Highland Dawn

By: Donna Grant


For my husband, son and daughter who are my world. Thank you for allowing me to

shut myself in my office and let my worlds come to life. I would never have made it this

far without your love and support.



For my friends Robyn, Robin, Mary and Georgia, thank you for being there through thick

and thin.



To the fans – Thank You! You make it all worthwhile.



May God bless and keep you all.



XO









In a time of conquering

There will be three

Who will end the MacNeil line.



Three born of the

Imbolc, Beltaine, and Lughnasad Feasts

Who will destroy all at the

Samhain, the Feast of the Dead.



One who refuses the Druid way

Inherits the winter. In doing

So marks the beginning of the end.



For the worthy to prevail, the fire

Must stand alone to vanquish the inheritor,

Water must soothe the savage beast, and

The wind must bow before the tree.









Prologue




Sinclair Castle, Highlands of Scotland

February 3, 1607





Time was running out.



Moira ran as fast as her little legs would carry her as she brushed aside her tears.

Her sister’s cries still rung in her ears as she found the hidden door and slipped inside the

castle to run the length of the long, dark tunnel alone.



She had to find her parents and her new baby sister. It was her duty as the eldest

to make sure both of her sisters were safe and sound. Her da had drilled that into her for

as long as she could remember.



Never mind the fact she disobeyed him now. She had made it with Fiona into the

forest as the castle was attacked. His orders had been to stay there once she had reached

the haven of the trees, but she couldn’t stop thinking about the new babe. Her new sister,

only a few hours old.



The babe was an innocent and Moira wouldn’t be able to live with herself if she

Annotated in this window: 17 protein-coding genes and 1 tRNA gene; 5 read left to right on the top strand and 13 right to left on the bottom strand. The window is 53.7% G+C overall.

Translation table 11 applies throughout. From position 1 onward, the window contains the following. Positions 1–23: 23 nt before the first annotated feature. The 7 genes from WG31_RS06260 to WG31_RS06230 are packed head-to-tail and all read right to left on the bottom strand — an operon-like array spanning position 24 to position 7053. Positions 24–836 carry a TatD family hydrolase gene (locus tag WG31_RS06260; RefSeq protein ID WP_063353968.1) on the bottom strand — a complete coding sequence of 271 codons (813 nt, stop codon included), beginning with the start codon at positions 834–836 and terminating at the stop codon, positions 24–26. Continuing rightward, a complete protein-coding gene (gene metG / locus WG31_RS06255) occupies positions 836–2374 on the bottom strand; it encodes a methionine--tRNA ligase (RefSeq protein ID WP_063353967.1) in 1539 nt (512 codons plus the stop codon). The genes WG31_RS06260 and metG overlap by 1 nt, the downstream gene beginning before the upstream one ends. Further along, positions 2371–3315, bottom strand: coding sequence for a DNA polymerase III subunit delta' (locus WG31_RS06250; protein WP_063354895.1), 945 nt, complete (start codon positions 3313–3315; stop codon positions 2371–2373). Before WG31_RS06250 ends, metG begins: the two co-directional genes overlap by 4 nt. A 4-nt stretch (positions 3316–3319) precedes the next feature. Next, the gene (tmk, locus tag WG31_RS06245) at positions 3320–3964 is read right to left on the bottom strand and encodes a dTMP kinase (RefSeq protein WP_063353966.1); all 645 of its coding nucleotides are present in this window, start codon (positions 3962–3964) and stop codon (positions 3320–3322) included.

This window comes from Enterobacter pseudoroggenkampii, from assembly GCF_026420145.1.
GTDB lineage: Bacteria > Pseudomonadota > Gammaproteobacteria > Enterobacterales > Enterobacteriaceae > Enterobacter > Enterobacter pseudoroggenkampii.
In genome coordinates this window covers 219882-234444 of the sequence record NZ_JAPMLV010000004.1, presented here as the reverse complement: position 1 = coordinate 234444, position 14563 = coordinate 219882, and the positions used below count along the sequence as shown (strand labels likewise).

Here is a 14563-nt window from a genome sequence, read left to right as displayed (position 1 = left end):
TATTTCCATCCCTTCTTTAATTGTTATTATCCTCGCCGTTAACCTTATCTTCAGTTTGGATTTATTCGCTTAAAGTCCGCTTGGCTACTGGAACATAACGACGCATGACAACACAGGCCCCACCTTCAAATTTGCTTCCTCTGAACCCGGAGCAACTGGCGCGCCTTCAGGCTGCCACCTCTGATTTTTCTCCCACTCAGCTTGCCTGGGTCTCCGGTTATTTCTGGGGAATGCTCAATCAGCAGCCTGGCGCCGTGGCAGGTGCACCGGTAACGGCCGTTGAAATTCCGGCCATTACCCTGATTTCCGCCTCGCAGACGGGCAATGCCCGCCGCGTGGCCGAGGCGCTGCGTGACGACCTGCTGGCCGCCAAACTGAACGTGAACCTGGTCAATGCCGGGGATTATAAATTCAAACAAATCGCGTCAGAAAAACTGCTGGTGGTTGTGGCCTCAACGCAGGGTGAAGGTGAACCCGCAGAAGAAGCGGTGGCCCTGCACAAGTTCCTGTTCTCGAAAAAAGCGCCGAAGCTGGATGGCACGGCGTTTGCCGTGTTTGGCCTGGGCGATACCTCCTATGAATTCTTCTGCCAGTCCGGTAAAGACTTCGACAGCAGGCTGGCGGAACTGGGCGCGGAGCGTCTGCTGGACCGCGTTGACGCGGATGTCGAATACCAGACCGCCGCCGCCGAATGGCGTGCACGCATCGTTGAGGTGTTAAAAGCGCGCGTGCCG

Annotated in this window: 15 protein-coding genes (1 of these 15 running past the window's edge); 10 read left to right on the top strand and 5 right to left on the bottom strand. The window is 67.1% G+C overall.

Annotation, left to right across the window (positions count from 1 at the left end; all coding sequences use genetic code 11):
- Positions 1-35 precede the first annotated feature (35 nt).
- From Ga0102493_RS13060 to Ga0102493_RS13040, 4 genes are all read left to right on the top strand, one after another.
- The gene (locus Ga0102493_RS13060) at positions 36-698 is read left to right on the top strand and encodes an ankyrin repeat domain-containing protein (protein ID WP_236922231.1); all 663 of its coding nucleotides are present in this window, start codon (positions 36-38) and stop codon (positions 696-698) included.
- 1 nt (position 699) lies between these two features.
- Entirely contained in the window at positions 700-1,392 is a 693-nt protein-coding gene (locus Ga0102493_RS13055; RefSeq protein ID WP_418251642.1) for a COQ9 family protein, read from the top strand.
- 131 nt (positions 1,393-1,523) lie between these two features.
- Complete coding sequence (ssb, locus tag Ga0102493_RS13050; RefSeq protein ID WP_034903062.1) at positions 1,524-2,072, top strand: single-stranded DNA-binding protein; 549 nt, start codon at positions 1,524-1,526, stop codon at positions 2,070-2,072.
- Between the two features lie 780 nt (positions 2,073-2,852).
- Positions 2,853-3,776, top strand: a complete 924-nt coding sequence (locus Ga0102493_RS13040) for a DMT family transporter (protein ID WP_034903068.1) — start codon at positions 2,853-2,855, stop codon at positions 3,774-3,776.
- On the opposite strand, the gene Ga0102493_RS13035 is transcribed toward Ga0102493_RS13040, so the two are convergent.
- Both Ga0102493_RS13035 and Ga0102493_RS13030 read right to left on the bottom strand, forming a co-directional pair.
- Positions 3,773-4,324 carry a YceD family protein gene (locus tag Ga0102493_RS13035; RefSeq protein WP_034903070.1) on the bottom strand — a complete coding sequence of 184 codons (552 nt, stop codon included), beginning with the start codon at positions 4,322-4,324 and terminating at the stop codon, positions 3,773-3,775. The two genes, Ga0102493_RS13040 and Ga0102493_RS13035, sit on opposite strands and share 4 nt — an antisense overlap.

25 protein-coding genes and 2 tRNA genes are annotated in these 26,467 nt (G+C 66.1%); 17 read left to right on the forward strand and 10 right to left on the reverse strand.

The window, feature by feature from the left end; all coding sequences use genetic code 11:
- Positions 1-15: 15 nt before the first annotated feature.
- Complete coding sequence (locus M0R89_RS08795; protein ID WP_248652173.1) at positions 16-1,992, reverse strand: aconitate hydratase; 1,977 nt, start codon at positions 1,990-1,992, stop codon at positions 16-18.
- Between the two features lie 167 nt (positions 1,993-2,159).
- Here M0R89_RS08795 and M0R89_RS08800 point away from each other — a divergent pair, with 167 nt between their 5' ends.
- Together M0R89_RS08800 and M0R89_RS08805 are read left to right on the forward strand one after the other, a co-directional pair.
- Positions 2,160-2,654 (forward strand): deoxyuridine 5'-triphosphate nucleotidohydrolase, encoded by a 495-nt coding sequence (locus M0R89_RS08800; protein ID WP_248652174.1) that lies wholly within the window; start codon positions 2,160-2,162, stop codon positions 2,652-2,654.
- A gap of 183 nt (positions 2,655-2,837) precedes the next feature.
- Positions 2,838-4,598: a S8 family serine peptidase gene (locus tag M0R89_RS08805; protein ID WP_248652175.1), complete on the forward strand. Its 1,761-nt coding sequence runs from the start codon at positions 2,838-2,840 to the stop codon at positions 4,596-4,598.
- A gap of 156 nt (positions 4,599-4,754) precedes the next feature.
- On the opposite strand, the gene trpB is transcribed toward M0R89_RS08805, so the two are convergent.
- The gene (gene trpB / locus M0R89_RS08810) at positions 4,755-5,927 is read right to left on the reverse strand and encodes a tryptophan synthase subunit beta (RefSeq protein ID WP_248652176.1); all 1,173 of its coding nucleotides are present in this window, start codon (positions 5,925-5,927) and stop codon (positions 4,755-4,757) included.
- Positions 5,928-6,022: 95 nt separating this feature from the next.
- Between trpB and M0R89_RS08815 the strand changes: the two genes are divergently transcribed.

didn’t get the babe to the forest with Fiona.



Moira reached the door that would open into the hallway by her chamber. With

shaking hands she eased it opened and listened. Cheers rose up from below in the bailey.



The castle had been taken, and even though she was only a child, her young mind

grasped that her life at Sinclair Castle would forever be changed.



After looking down the darkened hallway, she slid out of the tunnel and quietly

shut the door behind her. She pinned herself against the wall and slowly made her way to

her parent’s chamber.



She finally reached the chamber, but couldn’t make her legs obey her. She didn’t

need to look inside to know her parents were dead. She knew it as surely as she knew

that her life would most likely end this night.



Just as she was about to turn away, she heard Fiona’s screams in her mind. For

her sisters she would face the horror inside the chamber. For her sisters she would do

anything so long as they got to stay together.



With her resolve in place, Moira took a deep breath and stepped into the chamber.



Her mouth opened in a silent scream as she saw her parents lying motionless on

the floor. She looked down and found herself standing in blood. Her parent’s blood.



Run, her mind screamed, but she couldn’t. She had to find her sister.



She blinked away her tears and searched for the babe. Her mother had kept the

babe with her since the birth, so Moira knew she would be here.



Yet she wasn’t.



It didn’t matter how hard she looked, she couldn’t find the infant. She went to the

wooden cradle that her da had built and kneeled beside it. The blanket her mother had





knitted was still inside, but it was no longer wrapped so lovingly around her sister.



Tears Moira had refused to shed blinded her as she stared into the empty cradle.

Not only had she lost her parents and her baby sister, but she also knew she had lost

Fiona. She closed her small hand around the only thing she had left of her family, the

silver cross that hung beneath her gown.



When she heard footfalls she didn’t bother to look up. Death would be welcome.

She had failed her da and failed in her promise to protect her sisters with her own life.

Yet, it wasn’t a blade but strong arms that lifted her into a safe embrace.



“Shhh, little one,” the deep voice whispered in her ear. “You are safe now.”



She tried to look at her savior through her tears but could only see eyes such a

bright blue they glowed in the darkness. His voice soothed her. With a nod, she leaned

her head against his shoulder, the soft and unfamiliar texture of his vest rested against her

cheek.



“Where are you taking me?” she finally asked as he hurried down the hallway.



“To your destiny.”



When they emerged from the secret door that a short while ago she had led Fiona

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